Meditation 2

Breathe In, Breathe Out … in Your Car, Laundry Room or Anywhere

At the beginning of a new year, many of us look for ways to remake ourselves into happier, healthier individuals. We resolve to lose or gain weight, become more physically fit, or begin a new hobby, interest or other endeavor to keep our minds sharp.

For an increasing number of people worldwide, learning to meditate and practice mindfulness (the two are interconnected) are the means by which they attempt to attain many of the most commonly expressed resolutions, including smoking cessation, weight loss and stress reduction. Others practice meditation to achieve goals such as achieving greater clarity of thought; relief of physical symptoms, including headaches, without medication; deeper sleep; and to boost creativity.

But what if a few minutes of meditation and mindfulness a day, practiced over a period of months and years, could effect even greater positive changes? Tobias points to studies showing that long-term meditation can result in greater neuroplasticity (the brain’s ability to reorganize itself by forming new neural connections throughout life). Neuroplasticity is what allows us to compensate for injury and disease and to adjust their activities in response to new situations or to changes in their environment. She cited one study that showed how a monk was able to achieve long, high-amplification gamma oscillations, which reveal a deep focus as well as insights; gamma oscillations for most of us last only a fraction of a second.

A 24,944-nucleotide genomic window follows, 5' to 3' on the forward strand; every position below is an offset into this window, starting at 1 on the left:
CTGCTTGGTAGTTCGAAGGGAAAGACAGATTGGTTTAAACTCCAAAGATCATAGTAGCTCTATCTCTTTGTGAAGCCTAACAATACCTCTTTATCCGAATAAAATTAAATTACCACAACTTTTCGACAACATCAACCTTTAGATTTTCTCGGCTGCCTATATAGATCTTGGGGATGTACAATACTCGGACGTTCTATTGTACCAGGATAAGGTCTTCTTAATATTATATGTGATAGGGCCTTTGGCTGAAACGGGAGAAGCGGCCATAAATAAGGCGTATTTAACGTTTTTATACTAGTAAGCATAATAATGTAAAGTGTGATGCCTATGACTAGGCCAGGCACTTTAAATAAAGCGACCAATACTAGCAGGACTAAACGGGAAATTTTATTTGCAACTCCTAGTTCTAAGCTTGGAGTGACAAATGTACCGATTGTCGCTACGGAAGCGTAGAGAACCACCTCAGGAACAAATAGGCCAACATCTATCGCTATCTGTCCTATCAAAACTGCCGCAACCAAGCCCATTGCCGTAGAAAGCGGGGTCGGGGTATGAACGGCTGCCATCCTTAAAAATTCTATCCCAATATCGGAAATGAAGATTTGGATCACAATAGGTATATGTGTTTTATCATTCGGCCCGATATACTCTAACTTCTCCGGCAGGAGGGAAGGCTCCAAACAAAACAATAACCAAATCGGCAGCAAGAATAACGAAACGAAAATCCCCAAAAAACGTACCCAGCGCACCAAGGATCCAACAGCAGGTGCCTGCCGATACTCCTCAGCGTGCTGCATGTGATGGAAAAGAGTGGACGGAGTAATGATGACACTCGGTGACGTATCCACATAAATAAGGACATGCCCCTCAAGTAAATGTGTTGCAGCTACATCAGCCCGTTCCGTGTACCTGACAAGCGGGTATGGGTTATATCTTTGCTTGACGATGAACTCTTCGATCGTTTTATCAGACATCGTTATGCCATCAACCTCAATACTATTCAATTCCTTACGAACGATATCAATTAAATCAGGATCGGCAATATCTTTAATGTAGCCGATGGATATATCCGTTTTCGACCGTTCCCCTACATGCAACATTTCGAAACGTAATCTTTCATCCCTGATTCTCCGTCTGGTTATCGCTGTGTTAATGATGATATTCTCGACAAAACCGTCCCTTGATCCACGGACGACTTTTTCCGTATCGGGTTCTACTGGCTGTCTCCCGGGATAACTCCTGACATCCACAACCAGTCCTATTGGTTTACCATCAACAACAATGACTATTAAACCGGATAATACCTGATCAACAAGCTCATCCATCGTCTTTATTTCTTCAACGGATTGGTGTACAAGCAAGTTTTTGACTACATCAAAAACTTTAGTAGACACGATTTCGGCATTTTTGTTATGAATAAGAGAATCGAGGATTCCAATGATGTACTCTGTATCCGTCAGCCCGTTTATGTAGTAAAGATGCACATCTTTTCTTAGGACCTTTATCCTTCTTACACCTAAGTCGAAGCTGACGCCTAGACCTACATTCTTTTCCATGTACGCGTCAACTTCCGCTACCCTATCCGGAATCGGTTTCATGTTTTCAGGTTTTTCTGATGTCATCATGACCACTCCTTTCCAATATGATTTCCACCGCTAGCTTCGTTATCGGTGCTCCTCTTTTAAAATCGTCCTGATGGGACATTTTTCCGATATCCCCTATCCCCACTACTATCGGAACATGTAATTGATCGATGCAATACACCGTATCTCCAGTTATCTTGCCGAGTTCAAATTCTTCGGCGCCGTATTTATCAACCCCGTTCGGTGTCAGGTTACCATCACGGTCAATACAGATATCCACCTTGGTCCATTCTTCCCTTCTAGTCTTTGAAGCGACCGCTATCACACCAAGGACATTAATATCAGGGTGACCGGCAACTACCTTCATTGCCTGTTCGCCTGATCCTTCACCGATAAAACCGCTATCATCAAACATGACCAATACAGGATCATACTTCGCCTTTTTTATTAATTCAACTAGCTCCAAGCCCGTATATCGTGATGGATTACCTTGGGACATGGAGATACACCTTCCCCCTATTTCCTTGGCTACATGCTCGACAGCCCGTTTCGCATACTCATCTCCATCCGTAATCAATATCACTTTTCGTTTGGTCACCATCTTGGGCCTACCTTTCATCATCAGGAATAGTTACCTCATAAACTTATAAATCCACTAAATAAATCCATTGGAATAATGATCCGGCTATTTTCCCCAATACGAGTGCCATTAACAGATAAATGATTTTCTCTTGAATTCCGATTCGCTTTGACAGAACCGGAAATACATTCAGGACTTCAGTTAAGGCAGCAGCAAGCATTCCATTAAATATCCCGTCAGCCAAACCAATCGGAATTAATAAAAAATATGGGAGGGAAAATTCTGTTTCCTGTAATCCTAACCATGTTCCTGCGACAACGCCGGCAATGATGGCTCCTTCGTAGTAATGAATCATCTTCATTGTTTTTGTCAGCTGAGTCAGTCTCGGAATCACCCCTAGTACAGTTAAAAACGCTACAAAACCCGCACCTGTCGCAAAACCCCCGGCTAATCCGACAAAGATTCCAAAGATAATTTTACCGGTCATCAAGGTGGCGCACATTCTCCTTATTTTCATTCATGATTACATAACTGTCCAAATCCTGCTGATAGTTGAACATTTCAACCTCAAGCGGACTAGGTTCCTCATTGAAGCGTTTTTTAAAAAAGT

Other studies, Tobias says, show that meditation can create greater flexibility in the brain’s epigenetics, or gene expression, which had been thought to be a closed system; and to enhance bidirectional communication between the mind/brain and body.

A multitude of websites, including experts and centers based at prestigious U.S. universities, are at your fingertips to explore further, if you wish to learn more.